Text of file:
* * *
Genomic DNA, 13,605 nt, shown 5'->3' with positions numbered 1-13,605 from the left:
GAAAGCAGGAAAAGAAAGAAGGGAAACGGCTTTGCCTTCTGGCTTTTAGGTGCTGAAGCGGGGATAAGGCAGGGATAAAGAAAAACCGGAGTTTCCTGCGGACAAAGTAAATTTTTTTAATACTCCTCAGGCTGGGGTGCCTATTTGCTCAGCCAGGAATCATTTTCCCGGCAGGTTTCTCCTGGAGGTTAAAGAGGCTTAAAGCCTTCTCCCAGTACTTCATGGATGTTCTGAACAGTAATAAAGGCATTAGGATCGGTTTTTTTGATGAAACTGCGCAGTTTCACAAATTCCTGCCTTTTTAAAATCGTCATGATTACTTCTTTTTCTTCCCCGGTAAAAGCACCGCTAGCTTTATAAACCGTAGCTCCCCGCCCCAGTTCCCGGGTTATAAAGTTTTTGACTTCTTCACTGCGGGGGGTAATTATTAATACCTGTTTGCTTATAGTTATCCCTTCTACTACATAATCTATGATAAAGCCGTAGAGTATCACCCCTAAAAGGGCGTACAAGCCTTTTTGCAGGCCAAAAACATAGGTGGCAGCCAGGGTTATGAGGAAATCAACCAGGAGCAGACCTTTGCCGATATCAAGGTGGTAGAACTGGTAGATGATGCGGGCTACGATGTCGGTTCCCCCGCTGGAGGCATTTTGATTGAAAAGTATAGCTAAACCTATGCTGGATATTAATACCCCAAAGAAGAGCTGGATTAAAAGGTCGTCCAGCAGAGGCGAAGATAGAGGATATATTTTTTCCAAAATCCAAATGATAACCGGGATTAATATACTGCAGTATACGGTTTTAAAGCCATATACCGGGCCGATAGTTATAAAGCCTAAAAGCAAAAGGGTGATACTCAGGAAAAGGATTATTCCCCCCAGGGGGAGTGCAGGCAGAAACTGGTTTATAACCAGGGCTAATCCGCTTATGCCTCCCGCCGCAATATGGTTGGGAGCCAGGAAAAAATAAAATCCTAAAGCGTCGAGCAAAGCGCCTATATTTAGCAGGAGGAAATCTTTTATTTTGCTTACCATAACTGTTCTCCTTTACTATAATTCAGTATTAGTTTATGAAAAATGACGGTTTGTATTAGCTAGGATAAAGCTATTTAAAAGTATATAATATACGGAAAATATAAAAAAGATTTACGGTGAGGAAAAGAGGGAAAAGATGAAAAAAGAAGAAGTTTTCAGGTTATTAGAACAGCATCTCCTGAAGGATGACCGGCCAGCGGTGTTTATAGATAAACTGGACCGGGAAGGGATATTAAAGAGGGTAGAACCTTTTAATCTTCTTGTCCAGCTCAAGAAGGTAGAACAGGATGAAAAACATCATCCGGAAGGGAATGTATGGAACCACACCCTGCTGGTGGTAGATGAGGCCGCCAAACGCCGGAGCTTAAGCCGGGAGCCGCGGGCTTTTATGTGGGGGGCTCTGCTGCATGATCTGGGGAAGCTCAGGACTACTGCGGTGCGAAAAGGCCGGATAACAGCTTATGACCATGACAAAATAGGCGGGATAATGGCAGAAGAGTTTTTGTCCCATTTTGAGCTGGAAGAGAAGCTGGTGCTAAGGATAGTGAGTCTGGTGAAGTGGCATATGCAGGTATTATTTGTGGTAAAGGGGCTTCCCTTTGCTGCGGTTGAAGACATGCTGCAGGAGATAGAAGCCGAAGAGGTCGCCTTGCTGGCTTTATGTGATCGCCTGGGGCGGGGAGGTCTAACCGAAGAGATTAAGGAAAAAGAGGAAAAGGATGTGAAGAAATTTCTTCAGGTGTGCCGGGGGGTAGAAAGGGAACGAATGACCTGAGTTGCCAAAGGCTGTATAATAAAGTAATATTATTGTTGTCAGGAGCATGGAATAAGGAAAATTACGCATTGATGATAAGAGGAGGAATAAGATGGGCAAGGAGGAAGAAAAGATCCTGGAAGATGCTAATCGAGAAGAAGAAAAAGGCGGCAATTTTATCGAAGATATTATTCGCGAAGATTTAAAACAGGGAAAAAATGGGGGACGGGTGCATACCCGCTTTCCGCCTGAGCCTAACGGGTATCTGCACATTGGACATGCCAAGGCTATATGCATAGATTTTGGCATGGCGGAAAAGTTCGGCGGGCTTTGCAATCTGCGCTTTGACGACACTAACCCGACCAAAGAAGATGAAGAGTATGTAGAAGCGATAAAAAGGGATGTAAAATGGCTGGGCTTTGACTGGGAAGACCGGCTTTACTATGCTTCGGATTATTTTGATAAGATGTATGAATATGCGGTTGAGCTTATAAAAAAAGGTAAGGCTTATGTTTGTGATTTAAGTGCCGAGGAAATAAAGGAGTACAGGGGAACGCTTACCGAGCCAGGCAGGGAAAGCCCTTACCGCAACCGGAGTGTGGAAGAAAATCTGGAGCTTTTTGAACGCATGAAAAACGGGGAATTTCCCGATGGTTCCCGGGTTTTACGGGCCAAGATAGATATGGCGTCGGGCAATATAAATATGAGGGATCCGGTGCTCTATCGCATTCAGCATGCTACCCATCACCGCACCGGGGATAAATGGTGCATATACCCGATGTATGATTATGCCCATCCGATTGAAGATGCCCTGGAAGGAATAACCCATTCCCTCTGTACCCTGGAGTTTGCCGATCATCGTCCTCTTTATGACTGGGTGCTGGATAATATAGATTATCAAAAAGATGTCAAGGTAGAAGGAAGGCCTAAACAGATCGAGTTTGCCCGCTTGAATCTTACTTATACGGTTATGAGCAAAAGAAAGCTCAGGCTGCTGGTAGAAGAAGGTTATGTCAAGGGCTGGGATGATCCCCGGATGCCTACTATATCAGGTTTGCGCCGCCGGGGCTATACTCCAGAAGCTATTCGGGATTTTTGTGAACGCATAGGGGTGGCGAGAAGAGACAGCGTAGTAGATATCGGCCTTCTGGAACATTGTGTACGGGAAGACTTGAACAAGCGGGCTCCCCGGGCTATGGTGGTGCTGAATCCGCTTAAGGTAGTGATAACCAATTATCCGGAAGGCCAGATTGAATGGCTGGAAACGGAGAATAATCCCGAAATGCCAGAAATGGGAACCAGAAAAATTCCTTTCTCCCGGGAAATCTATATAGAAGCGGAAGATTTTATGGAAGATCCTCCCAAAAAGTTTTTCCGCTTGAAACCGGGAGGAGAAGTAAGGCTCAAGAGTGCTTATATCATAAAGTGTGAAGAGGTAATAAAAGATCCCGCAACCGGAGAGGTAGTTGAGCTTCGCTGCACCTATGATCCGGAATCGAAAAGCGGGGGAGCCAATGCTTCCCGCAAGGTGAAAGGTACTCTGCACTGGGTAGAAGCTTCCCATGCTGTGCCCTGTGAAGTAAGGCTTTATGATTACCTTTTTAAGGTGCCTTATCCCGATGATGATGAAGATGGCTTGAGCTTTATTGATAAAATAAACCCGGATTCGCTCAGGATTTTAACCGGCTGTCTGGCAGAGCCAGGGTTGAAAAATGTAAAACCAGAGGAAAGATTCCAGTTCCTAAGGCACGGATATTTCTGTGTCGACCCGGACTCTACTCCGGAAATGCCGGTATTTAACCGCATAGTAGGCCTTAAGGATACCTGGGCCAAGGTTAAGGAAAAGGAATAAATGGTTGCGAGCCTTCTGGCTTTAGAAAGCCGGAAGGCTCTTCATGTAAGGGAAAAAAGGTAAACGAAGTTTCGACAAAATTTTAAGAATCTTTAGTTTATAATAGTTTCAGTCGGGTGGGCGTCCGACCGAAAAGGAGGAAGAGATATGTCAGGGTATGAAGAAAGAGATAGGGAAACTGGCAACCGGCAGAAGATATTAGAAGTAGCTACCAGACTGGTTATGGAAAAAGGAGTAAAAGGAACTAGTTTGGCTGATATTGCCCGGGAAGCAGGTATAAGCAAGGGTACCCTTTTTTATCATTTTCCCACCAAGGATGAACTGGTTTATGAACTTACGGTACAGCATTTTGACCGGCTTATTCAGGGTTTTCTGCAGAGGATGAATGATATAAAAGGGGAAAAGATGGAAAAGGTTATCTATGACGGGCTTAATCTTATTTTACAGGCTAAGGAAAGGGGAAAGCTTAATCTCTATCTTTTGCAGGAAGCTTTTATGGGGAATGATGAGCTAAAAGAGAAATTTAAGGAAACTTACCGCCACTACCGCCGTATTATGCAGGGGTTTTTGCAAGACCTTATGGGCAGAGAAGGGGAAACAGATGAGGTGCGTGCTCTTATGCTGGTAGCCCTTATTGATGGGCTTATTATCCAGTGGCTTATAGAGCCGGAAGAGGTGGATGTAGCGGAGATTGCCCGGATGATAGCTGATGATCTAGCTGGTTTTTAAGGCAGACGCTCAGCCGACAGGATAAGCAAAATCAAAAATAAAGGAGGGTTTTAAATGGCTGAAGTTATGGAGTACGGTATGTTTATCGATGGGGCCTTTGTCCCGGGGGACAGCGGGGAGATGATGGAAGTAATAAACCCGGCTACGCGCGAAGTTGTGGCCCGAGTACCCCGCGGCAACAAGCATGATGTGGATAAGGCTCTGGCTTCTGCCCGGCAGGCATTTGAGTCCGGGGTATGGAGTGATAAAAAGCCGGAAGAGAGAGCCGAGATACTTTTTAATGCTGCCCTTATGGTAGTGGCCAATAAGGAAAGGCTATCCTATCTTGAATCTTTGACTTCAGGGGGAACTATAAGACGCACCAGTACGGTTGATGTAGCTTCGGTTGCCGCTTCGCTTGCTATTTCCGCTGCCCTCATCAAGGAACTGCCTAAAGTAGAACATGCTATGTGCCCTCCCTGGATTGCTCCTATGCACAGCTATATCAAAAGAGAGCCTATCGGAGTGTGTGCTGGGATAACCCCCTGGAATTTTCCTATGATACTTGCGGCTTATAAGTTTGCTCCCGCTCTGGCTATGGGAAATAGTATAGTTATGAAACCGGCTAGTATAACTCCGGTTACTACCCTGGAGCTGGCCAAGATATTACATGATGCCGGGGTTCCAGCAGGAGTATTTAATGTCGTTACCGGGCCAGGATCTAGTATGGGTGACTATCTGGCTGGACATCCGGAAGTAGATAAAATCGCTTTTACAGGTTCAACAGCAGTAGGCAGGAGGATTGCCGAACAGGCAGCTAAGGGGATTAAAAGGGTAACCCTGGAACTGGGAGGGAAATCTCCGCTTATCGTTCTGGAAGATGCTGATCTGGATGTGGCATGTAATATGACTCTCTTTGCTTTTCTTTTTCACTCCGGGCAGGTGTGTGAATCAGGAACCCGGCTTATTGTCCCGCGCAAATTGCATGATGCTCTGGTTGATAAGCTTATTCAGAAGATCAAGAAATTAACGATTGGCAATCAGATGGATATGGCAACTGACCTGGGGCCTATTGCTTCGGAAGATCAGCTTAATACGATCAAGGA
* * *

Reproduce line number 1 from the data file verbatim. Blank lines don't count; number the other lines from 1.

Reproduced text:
Genomic DNA, 13,605 nt, shown 5'->3' with positions numbered 1-13,605 from the left: